KNOXVILLE, TN—A 1995 e-mail extracted from the hard drive of a recently unearthed Compaq desktop PC offers a tantalizing glimpse into the day-to-day life of a primitive Internet society, said the archaeologists responsible for its discovery.
“We’re very excited by this find, because only by understanding our e-mail past can we hope to understand our e-mail present and future,” said Northwestern University archaeology professor Lane Caspari, who has been leading the dig through the equipment storage area of a Knoxville-area credit union since late April, on Tuesday. “The discovery also sheds new light on the 1990s—an era we know very little about.”
Written by a “email@example.com” and addressed to a “firstname.lastname@example.org,” the writer expresses the ancient equivalent of boredom, asks the receiver about his or her status in their primeval office environment, then refers to the act of sending the e-mail itself.
“Nothing going on,” begins the e-mail. “What’s up with you? Are you going to Mike’s b-day thing on Friday? I’m thinking about it. I might go, but I’m not sure yet.”
The e-mail continues, “Let me know if you get this e-mail twice. I’m still trying to learn the system. I think the managers know when we’re on the Net, so I’ll stay away from the web surfing and check my e-mail only once a day.”
The e-mail is signed only “K.” It contains no subject line.
“It shows that these forgotten people of the ‘90s had many of the same concerns as modern man, such as b-days, and slow periods at work,” Caspari said. “The presence of the archaic slang verbalization ‘what’s up’ appears to indicate that they cared about the immediate welfare of others in their closely knit community, much as we do today.”
But the artifact reveals differences as well. According to Caspari, the find indicates that people from that era spoke a much earlier form of e-mail language alien to our own, employing the full spellings of most words, and lacking the versatility and advanced expression of smiley-face or frowny-face emoticons.
Researchers were hoping that “Untitled 1995,” as they’ve dubbed it, would help fill-in the long-sought missing link between the ancient e-mail world and the modern era. The Compaq’s hard drive crashed shortly after the discovery, a more thorough study of the early writing is impossible. Only a paper copy of the e-mail remains.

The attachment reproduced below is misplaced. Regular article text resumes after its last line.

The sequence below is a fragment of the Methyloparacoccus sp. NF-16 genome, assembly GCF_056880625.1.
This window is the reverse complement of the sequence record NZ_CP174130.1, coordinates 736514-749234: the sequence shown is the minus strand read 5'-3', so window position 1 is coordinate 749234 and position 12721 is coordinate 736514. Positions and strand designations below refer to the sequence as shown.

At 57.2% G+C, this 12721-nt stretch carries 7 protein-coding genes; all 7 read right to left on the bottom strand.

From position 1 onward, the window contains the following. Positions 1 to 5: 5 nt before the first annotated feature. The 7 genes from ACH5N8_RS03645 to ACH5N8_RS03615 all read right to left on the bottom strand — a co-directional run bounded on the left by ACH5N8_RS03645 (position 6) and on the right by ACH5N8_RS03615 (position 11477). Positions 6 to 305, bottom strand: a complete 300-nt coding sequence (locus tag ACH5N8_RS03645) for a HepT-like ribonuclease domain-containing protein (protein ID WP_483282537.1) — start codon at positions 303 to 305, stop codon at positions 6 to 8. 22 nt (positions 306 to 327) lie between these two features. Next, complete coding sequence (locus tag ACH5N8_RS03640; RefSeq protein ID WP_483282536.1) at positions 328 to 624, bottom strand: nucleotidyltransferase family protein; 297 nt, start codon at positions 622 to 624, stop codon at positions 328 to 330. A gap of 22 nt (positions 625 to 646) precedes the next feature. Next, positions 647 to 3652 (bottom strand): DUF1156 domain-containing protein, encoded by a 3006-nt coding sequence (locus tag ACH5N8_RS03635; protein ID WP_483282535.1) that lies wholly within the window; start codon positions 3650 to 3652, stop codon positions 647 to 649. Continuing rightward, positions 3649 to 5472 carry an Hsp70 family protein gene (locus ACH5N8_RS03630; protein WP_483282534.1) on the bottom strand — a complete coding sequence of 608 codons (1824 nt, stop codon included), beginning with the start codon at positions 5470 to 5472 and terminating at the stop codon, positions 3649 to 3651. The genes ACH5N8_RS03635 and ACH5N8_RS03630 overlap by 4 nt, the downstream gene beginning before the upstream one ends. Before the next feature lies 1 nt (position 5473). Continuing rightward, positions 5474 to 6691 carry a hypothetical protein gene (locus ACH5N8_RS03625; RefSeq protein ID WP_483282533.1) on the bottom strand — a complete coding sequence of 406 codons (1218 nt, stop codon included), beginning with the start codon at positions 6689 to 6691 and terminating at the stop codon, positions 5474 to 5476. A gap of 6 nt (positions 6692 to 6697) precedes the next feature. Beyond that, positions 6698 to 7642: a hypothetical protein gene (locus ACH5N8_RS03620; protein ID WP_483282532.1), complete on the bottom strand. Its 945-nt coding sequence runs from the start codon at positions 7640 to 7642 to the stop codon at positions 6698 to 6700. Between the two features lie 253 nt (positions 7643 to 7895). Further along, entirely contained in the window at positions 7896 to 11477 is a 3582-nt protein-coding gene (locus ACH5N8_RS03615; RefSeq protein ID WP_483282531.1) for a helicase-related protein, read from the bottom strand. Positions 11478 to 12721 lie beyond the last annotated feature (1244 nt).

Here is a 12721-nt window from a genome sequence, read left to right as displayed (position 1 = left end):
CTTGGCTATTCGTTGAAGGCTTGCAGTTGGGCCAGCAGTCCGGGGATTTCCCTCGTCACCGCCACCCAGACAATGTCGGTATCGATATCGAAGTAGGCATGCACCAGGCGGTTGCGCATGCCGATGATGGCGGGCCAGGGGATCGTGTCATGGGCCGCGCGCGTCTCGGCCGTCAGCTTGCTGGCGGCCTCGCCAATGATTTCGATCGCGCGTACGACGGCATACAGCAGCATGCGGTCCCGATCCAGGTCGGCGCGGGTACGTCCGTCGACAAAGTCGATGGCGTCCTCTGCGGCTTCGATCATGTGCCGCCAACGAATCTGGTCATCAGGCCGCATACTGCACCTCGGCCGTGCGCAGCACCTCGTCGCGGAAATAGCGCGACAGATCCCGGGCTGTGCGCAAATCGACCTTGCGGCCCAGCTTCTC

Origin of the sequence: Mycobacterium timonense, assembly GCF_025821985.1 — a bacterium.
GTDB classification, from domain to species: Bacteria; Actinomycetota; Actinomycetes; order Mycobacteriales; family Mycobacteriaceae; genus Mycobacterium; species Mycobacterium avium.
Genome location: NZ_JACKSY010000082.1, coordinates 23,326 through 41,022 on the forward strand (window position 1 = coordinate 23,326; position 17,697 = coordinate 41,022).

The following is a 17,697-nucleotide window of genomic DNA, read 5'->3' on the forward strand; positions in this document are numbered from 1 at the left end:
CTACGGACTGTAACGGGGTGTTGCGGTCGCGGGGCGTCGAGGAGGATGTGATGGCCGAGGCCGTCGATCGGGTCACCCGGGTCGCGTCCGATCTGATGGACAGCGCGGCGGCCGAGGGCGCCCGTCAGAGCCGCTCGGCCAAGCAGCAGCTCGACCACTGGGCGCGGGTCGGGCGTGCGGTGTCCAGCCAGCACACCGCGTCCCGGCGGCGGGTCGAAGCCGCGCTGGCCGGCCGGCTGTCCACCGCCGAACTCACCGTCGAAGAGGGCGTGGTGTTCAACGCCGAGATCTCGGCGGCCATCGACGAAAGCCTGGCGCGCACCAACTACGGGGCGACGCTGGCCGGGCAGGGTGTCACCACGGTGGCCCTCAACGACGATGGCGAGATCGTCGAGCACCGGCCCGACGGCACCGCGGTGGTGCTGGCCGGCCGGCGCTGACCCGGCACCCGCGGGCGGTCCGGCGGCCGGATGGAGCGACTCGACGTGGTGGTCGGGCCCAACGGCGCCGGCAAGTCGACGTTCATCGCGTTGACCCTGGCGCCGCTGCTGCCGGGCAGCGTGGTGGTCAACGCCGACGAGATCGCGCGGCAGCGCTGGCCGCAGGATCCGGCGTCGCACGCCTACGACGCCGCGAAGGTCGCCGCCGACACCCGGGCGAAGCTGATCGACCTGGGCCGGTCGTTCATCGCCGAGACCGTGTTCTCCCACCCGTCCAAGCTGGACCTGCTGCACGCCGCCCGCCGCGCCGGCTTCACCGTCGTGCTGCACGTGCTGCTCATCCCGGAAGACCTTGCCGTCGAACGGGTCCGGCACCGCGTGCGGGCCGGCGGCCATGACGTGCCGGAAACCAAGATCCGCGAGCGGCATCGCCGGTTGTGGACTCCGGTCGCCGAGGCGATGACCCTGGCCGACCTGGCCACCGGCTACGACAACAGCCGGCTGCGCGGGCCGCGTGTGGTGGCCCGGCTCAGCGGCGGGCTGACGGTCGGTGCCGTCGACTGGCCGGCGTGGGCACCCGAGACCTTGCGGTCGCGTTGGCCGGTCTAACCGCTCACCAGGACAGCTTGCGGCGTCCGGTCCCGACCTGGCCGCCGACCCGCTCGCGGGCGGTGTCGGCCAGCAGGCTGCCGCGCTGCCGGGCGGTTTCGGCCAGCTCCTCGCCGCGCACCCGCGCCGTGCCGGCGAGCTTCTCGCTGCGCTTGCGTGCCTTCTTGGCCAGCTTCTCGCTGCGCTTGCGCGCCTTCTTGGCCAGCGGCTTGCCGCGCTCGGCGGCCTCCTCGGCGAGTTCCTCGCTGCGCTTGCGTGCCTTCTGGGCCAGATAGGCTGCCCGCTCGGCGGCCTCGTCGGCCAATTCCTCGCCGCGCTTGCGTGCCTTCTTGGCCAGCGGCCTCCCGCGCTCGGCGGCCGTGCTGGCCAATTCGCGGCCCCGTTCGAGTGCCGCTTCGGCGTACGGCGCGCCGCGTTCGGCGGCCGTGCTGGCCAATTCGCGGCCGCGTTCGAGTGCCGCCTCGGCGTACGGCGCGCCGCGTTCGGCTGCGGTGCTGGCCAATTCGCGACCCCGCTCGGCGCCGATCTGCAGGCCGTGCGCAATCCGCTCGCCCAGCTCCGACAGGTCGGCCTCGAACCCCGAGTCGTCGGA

“It was heartbreaking to see that hard drive die, but there was a certain tragic poetry to it, as well,” Caspari said. “Few have ever had the privilege of receiving, first-hand, a beacon from our distant past, calling out to us across the sea time.”
Neither e-mail address is active any longer, but their names may provide clues to long-forgotten events or important rulers of the time.
“Scully666' was likely a figure from these people’s pantheon of god-figures,” Caspari said. “’Makincopeez’ is a reference lost to the ages.”
Only four known e-mails pre-date this one, including a 1992 ASCII drawing of Star Trek’s Mr. Spock, found by a group of Indian laborers salvaging precious metals from computer hardware in a Mumbai dump in 2004.
Caspari said it was “extraordinary” that the early e-mailers showed an awareness of the importance of their new tool.
“This clearly points to a reverence for the technology, but also an intense anxiety about a power they could not have understood,” Caspari said. “It’s safe to assume that 1995 was a terrifying and confusing time, and they must have struggled to make sense of it all.”
While much work remains before researchers can hope to illuminate the secrets of the ancient and mysterious period of the late ‘90s, they say the discovery itself is an important milestone in understanding human history.
“Listening to the whir of the disc drive and watching the blink of the cursor, we glimpsed, for a moment, life through a completely different set of eyes,” Caspari said. “But, in the end, we realized have more in common with our shadowy ancestors than we might like to think.”